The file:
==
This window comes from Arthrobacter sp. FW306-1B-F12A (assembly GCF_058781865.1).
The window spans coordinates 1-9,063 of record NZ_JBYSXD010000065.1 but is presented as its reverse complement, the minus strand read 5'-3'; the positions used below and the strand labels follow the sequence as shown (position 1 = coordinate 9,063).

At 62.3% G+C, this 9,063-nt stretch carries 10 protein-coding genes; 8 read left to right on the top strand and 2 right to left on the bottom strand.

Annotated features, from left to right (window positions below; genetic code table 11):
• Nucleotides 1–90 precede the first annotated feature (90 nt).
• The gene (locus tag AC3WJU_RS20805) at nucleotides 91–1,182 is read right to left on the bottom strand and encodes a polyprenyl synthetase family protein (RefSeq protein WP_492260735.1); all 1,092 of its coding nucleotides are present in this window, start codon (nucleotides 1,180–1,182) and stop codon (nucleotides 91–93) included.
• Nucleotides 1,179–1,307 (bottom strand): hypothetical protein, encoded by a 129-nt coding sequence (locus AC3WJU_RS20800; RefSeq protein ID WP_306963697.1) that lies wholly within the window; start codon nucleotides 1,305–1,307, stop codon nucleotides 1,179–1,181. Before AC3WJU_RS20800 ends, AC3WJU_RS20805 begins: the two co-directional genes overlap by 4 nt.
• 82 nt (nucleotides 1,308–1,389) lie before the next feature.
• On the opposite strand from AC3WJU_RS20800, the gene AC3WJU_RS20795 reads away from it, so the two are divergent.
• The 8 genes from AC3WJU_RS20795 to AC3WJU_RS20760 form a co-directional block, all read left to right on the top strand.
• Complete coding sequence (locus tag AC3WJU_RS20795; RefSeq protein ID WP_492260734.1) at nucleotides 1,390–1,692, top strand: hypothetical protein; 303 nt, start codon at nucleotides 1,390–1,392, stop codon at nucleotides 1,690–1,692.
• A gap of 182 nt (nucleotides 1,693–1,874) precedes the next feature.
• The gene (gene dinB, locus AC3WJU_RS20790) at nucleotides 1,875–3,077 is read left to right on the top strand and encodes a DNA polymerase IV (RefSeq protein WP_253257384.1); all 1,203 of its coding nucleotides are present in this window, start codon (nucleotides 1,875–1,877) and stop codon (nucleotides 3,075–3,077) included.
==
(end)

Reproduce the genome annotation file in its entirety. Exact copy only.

This window comes from Arthrobacter sp. FW306-1B-F12A (assembly GCF_058781865.1).
The window spans coordinates 1-9,063 of record NZ_JBYSXD010000065.1 but is presented as its reverse complement, the minus strand read 5'-3'; the positions used below and the strand labels follow the sequence as shown (position 1 = coordinate 9,063).

At 62.3% G+C, this 9,063-nt stretch carries 10 protein-coding genes; 8 read left to right on the top strand and 2 right to left on the bottom strand.

Annotated features, from left to right (window positions below; genetic code table 11):
• Nucleotides 1–90 precede the first annotated feature (90 nt).
• The gene (locus tag AC3WJU_RS20805) at nucleotides 91–1,182 is read right to left on the bottom strand and encodes a polyprenyl synthetase family protein (RefSeq protein WP_492260735.1); all 1,092 of its coding nucleotides are present in this window, start codon (nucleotides 1,180–1,182) and stop codon (nucleotides 91–93) included.
• Nucleotides 1,179–1,307 (bottom strand): hypothetical protein, encoded by a 129-nt coding sequence (locus AC3WJU_RS20800; RefSeq protein ID WP_306963697.1) that lies wholly within the window; start codon nucleotides 1,305–1,307, stop codon nucleotides 1,179–1,181. Before AC3WJU_RS20800 ends, AC3WJU_RS20805 begins: the two co-directional genes overlap by 4 nt.
• 82 nt (nucleotides 1,308–1,389) lie before the next feature.
• On the opposite strand from AC3WJU_RS20800, the gene AC3WJU_RS20795 reads away from it, so the two are divergent.
• The 8 genes from AC3WJU_RS20795 to AC3WJU_RS20760 form a co-directional block, all read left to right on the top strand.
• Complete coding sequence (locus tag AC3WJU_RS20795; RefSeq protein ID WP_492260734.1) at nucleotides 1,390–1,692, top strand: hypothetical protein; 303 nt, start codon at nucleotides 1,390–1,392, stop codon at nucleotides 1,690–1,692.
• A gap of 182 nt (nucleotides 1,693–1,874) precedes the next feature.
• The gene (gene dinB, locus AC3WJU_RS20790) at nucleotides 1,875–3,077 is read left to right on the top strand and encodes a DNA polymerase IV (RefSeq protein WP_253257384.1); all 1,203 of its coding nucleotides are present in this window, start codon (nucleotides 1,875–1,877) and stop codon (nucleotides 3,075–3,077) included.